Interviews


A sanctuary providing healthcare for displaced Burmese along the Thai-Burma border since 1989, Mae Tao Clinic will soon be relocating to a new site. DVB interviews founder and recipient of the Nobel Peace Prize, Dr Cynthia Muang.
(more…)

How can ongoing legal changes in Myanmar – still emerging from nearly five decades of isolation – lead to an atmosphere that promotes press freedom, rather than limiting it?

Mr David Kaye, the UN special rapporteur on the promotion and protection of the right to freedom of opinion and expression, and others will answer that question at the International Press Institute (IPI)’s 2015 World Congress and General Assembly from March 27 to 29 in Yangon.
(more…)

In this week Dateline Irrawaddy show—first aired on DVB on Feb 18— The Irrawaddy Magazine editor Aung Zaw is joined by Yan Pai and Kyaw Kha to discuss the history of conflict in the Kokang borderlands.
(more…)

Myanmar refugees in Thailand faced a turbulent year in 2014. Big funding cuts to humanitarian organisations reduced food and other necessities available to those living in camps. In late May, after the Thai military seized power in a coup, long-standing restrictions on movement outside the camps were enforced and a curfew was briefly introduced. Apprehension among refugees was exacerbated when Thai authorities conducted a head-count in some camps in July. Thailand is not a signatory to the 1951 Refugee Convention, but has provided shelter and protection for more than 1.3 million refugees since 1975, including about 120,000 refugees in nine camps along the Thai-Myanmar border, most of whom are Karen. Iain Hall, senior coordinator for the United Nations refugee agency, the UNHCR, in the Thai border town of Mae Sot, spoke with Mizzima’s Portia Larlee in a wide-ranging interview on the future of the refugees.
(more…)

British Home Office Minister Lynne Featherstone has been visiting Myanmar in her capacity as the UK’s champion for tackling violence against women and girls overseas. Mizzima Weekly’s Matt Roebuck spoke to Ms Featherstone about her visit.
(more…)

The Burmese government has officially confirmed that the goal of signing a nationwide ceasefire agreement with ethnic armed groups will not be achieved before Union Day on Thursday. Ethnic leaders stated last week that without agreement on several outstanding points of contention, it would not be possible to sign a peace accord.
(more…)

Burma’s Union Parliament recently passed a controversial law granting temporary identity card holders the right to vote in a referendum on constitutional amendments later this year. The move has prompted criticism and protests, given that these individuals, also known as “white card holders,” do not hold Burmese citizenship. The number of white card holders is unknown, with estimates ranging from 700,000 to 1.5 million, most of whom are Rohingya Muslims.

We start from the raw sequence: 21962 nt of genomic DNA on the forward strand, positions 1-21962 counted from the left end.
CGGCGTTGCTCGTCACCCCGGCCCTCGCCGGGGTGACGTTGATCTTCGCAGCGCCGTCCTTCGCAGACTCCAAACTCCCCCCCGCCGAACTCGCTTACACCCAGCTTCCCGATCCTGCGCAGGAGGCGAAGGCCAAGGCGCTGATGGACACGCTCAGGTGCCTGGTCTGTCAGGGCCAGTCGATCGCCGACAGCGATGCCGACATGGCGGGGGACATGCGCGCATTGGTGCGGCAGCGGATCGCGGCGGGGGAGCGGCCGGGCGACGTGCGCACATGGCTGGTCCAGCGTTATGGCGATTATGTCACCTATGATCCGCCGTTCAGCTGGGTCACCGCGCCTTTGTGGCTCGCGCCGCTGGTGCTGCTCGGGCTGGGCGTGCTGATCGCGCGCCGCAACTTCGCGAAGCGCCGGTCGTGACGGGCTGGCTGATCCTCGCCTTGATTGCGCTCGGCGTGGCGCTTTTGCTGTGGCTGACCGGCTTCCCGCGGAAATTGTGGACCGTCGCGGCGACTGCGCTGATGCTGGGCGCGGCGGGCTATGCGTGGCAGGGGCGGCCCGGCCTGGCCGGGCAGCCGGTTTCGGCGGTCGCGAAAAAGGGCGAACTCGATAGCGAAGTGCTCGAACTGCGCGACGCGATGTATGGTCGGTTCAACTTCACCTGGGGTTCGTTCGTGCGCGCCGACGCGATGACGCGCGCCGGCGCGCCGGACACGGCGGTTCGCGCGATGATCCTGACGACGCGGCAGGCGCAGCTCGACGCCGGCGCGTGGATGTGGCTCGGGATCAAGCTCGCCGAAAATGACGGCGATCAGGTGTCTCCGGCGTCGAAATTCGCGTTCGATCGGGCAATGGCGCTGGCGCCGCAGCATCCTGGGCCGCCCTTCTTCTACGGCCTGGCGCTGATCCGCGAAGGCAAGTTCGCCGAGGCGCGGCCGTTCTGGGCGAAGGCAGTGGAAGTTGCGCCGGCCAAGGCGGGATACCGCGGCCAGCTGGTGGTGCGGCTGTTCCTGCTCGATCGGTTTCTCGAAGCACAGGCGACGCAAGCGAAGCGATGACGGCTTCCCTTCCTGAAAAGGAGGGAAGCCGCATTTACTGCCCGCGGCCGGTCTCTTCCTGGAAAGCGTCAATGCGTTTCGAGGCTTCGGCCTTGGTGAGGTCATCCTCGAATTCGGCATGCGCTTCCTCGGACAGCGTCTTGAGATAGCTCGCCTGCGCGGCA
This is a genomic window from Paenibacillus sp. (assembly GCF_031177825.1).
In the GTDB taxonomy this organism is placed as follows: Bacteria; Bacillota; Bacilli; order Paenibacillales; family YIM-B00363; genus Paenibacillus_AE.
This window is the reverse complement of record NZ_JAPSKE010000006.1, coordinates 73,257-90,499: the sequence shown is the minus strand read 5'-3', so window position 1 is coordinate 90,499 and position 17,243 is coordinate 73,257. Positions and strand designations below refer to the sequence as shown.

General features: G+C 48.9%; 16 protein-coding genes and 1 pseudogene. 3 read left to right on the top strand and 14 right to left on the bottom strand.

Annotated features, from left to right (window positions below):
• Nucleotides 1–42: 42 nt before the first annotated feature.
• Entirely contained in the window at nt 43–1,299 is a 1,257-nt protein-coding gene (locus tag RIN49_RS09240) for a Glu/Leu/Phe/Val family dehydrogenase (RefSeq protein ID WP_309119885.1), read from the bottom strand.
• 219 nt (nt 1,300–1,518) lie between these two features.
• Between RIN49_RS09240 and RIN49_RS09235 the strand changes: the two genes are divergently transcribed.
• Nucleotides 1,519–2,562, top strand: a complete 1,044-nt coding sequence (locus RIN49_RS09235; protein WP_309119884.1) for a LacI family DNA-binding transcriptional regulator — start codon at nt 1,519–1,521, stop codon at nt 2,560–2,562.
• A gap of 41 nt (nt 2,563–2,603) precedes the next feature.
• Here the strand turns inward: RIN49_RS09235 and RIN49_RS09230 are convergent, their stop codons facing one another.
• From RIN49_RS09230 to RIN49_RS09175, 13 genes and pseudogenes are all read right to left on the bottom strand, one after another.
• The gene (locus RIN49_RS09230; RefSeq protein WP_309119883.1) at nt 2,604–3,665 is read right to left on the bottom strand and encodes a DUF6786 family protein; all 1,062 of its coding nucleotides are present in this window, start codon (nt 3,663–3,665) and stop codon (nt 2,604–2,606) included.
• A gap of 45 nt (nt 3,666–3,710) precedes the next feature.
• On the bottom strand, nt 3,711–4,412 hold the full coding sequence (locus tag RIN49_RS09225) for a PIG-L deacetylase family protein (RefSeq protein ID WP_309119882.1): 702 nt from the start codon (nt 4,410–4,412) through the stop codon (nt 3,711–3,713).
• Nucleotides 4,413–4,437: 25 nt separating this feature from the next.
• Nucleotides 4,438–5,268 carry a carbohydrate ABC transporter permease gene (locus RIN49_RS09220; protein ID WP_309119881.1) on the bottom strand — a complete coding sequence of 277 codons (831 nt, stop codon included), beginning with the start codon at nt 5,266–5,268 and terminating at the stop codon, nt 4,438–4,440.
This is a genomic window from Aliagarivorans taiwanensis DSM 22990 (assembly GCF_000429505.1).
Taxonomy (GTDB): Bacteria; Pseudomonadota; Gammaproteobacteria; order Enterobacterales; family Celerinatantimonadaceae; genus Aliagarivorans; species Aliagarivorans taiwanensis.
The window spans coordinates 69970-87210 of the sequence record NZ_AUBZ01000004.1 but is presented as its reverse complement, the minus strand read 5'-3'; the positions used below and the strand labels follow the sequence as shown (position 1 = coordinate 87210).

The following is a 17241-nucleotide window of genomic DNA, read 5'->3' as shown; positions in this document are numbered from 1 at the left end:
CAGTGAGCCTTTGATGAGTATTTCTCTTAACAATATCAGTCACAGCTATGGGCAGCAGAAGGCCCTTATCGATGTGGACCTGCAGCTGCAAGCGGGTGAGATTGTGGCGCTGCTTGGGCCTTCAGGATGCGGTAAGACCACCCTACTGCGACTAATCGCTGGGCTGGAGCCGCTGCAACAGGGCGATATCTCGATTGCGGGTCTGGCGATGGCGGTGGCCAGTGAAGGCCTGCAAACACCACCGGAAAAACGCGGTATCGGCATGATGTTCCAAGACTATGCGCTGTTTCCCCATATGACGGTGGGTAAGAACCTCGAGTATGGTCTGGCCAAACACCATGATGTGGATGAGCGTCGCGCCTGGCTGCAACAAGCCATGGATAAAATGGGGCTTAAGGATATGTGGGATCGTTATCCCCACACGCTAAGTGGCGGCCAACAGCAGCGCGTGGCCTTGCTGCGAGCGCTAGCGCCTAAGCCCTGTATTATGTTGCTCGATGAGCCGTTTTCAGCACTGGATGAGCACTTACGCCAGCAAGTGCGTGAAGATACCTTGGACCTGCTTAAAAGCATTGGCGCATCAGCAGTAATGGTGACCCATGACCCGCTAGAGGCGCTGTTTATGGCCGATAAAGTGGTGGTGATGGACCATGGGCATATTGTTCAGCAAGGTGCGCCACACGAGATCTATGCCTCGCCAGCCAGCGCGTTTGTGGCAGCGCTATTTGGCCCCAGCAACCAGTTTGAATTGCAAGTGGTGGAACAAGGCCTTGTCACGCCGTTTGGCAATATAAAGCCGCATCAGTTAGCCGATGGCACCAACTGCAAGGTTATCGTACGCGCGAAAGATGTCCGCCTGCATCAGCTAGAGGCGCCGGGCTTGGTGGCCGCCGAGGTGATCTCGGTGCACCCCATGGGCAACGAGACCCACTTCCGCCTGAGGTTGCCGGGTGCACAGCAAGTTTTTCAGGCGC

(more…)

The United States ended a decades-long era of isolation toward Burma when it restored full diplomatic relations about three years ago. Since that time, an ambassador was appointed for the first time since 1990, long-standing economic sanctions were eased and legislation has been amended to allow for more humanitarian aid and limited military engagement.
(more…)

The peace process launched by President U Thein Sein after the change of government in 2011 has made significant process towards a national ceasefire agreement to end more than 60 years of civil conflict. The national ceasefire talks, in which the Myanmar Peace Center has played a critical role, began after the government reached separate ceasefire agreements with most of the country’s armed ethnic groups. The director of ceasefire negotiations and implementation at the MPC, U Min Zaw Oo, credits the peace process for reducing clashes between the government and armed ethnic groups in 2014 to the lowest level since independence. Mizzima Weekly’s Tim McLaughlin spoke to U Min Zaw Oo about prospects for a Union Day ceasefire agreement and the outlook for the peace process in an election year.
(more…)

Archbishop of Yangon Charles Maung Bo was among 20 new cardinals whose appointments were announced by Pope Francis on January 4. The appointment of Myanmar’s first cardinal followed celebrations last November marking the 500th anniversary of the arrival of Catholicism in Myanmar. A special papal envoy who attended the celebrations praised the organisation of the anniversary, saying it was a “marvellous experience”. (more…)